Strategic Mindset Part II: Making Meaning

July 18, 2018 Joe Britto

Last time I introduced the concept of a strategic mindset. If you missed it, you can find the blog here.

This time I’d like to start thinking about the three steps of seeing the dots, connecting the dots, and making meaning of the dots and what they look like in practice.

Growing a Strategic Mindset: Seeing Dots

If you played along with the challenge from my last blog you may have noticed something. Growing a strategic mindset means shifting our own perspective first.

In the challenge it began by paying attention.

Paying attention to the cultural, business, political, and competitive landscape you operate in. It began by noticing what’s happening.

But more importantly, it began by asking questions about what you noticed.

For example, what did Elon Musk stand to gain by launching a Tesla into space? What are the implications of stoking a trade war?

Those “whats” of my example may or may not relate to your industry. My point is in the areas that affect us, we notice and question what’s happening. That’s step 1: seeing the dots.

Insight vs Bias

If you can do that without deciding what it means immediately, that’s good. Why? Because your knee-jerk reaction to events isn’t a strategic mindset working, it’s your biases.

Your biases argue for why you’re right. Think of them like the smug in-law ever ready to tell you they told you so.

Instead, when you question, see if you can get into the head-space of the person who did the thing you’re questioning. If your answer to your questions is, because they’re terrible/greedy or negative in any way, that’s still your biases talking. That’s because very few people do something they know to be wrong. It may be wrong, but not to them.

If your answer makes sense from someone else’s point of view, then you’re on the right track.

Connecting Strategic Dots

Armed with your answers, the next step is to connect what you’re seeing—connecting the dots if you prefer.

To recap, we’re able to see what’s happening, understand why it’s happening, and see the relationship between one event and another.

For example, Musk says he launched his car into space because science is sometimes just about having fun. OK, sure Musk is rich, but is he really that rich that he can throw junk into space? Or is there something more?

Well, SpaceX is a new(ish) player in the space game (dot 1). Musk knows that positioning SpaceX as new, daring, innovative, and fun is important to win the hearts of public perception (dot 2).

SpaceX likes to portray itself as a viable rival to space incumbents (dot 3). How true is that? Well, if viability equals profitability then according to the Wall Street Journal, SpaceX isn’t viable. What the Journal tells us is no matter how much revenue SpaceX records, it’s not earning much profit from that revenue (dot 4).

But what if viable means innovative and accurate engineering? We fall short there too. After all, even SpaceX’s own calculations of the trajectory of the roadster turned out to be wrong.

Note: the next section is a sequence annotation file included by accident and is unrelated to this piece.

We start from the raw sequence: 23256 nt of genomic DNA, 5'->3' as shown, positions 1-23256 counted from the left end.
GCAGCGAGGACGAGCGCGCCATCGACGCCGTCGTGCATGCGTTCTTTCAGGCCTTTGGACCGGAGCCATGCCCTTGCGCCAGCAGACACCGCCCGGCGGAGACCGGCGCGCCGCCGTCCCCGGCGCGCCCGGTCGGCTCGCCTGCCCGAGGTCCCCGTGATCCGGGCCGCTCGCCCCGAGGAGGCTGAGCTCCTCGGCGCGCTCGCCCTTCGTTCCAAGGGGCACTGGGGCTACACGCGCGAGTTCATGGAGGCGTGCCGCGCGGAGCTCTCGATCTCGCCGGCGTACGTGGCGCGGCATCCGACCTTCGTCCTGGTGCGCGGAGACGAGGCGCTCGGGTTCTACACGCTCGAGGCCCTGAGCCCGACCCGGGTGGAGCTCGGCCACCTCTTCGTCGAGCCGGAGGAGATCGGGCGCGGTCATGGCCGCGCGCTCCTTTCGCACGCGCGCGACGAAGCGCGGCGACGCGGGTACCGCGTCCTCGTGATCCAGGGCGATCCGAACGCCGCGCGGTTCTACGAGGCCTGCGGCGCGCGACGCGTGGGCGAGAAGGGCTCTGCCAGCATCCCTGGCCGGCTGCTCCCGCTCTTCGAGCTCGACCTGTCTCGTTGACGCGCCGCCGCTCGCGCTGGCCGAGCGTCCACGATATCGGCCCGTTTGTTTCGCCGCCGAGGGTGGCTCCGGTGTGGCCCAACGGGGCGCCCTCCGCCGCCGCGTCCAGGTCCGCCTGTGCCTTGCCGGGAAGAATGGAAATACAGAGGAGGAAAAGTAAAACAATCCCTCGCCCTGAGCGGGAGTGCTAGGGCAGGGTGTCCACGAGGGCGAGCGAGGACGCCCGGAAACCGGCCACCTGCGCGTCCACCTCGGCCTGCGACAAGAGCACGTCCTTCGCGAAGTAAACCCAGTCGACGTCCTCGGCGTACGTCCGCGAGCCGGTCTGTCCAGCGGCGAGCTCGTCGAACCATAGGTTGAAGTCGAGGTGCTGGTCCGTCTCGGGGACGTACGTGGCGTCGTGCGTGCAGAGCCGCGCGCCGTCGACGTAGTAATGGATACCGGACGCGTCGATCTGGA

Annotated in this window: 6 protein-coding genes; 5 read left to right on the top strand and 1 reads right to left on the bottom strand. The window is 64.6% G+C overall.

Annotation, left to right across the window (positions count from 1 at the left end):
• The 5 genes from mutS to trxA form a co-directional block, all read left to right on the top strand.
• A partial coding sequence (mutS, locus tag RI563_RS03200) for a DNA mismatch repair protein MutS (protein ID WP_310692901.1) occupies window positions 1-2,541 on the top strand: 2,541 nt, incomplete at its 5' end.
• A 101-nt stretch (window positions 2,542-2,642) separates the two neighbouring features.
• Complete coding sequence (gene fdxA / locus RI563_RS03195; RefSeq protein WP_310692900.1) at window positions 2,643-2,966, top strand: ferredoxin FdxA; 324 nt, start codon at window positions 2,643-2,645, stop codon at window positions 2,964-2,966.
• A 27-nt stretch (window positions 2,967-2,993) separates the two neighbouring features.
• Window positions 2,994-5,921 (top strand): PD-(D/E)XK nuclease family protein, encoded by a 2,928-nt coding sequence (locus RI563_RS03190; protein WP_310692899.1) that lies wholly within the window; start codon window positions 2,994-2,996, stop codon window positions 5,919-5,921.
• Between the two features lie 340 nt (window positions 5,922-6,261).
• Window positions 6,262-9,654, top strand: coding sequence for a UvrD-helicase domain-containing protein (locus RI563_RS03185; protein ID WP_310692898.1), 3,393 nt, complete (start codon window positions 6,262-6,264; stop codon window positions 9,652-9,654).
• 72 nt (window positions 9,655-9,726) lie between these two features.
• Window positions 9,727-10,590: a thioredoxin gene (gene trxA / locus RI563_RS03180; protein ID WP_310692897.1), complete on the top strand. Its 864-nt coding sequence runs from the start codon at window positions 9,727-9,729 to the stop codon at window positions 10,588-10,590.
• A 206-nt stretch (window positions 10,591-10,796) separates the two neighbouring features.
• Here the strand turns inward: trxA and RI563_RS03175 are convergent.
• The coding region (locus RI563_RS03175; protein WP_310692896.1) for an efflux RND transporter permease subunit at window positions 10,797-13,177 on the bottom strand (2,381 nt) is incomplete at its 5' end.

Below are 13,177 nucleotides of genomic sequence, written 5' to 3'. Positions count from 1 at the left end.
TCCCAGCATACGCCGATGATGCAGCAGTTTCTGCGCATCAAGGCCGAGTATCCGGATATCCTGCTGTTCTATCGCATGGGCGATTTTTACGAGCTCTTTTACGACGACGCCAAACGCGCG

By launching a Tesla into space, and by creating the social media and news headlines that it garnered (dot 5), Musk successfully positioned SpaceX as relevant, an outsider and the space company of the people (dot 6).

Think that’ll help to raise SpaceX’s figurative and literal stock? Yes, me too. That my friends is a strategic mindset at work.

Making Meaning of Dots

Seeing and understanding what a competitor is doing allows us see the gaps and possibilities in our own strategy.

And that’s how we use our strategic mindset to inform our strategy.

Often there’s very little value in going head to head with a competitor on their terms. Launching a new soft drink? Positioning yourself as the drink that makes the whole world sing is an uphill battle.

Seeing and understanding the business and cultural landscape means you can carve out a niche for your drink that’s hard for a global company to compete with—an anti-establishment image that rocks the status quo for example.

That’s what making meaning is. It’s the ability to take what you see and understand and use it in the development of your strategy.

Strategic Mindset, Strategic Leader

Is this beginning to sound tough?

That’s because the shift from focusing on executing a plan to developing a rounded and informed strategy is tough.

It takes a shift in thinking. In its early stages that alone can make it uncomfortable.

If that’s the case, why would we want to do it at all?

Being a strategic leader doesn’t just make us more successful. It does something else.

Being a strategic leader is needed because in an uncertain world, the only way to lift ourselves out of fire-fighting mode; and lead in an ever-changing business, political, and financial landscape is to see the events happening around us. That allows us to understand where those events are heading, and to incorporate that knowledge into the planning for our business.

That isn’t a nice to have anymore. In today’s world, it’s the definition of leadership.


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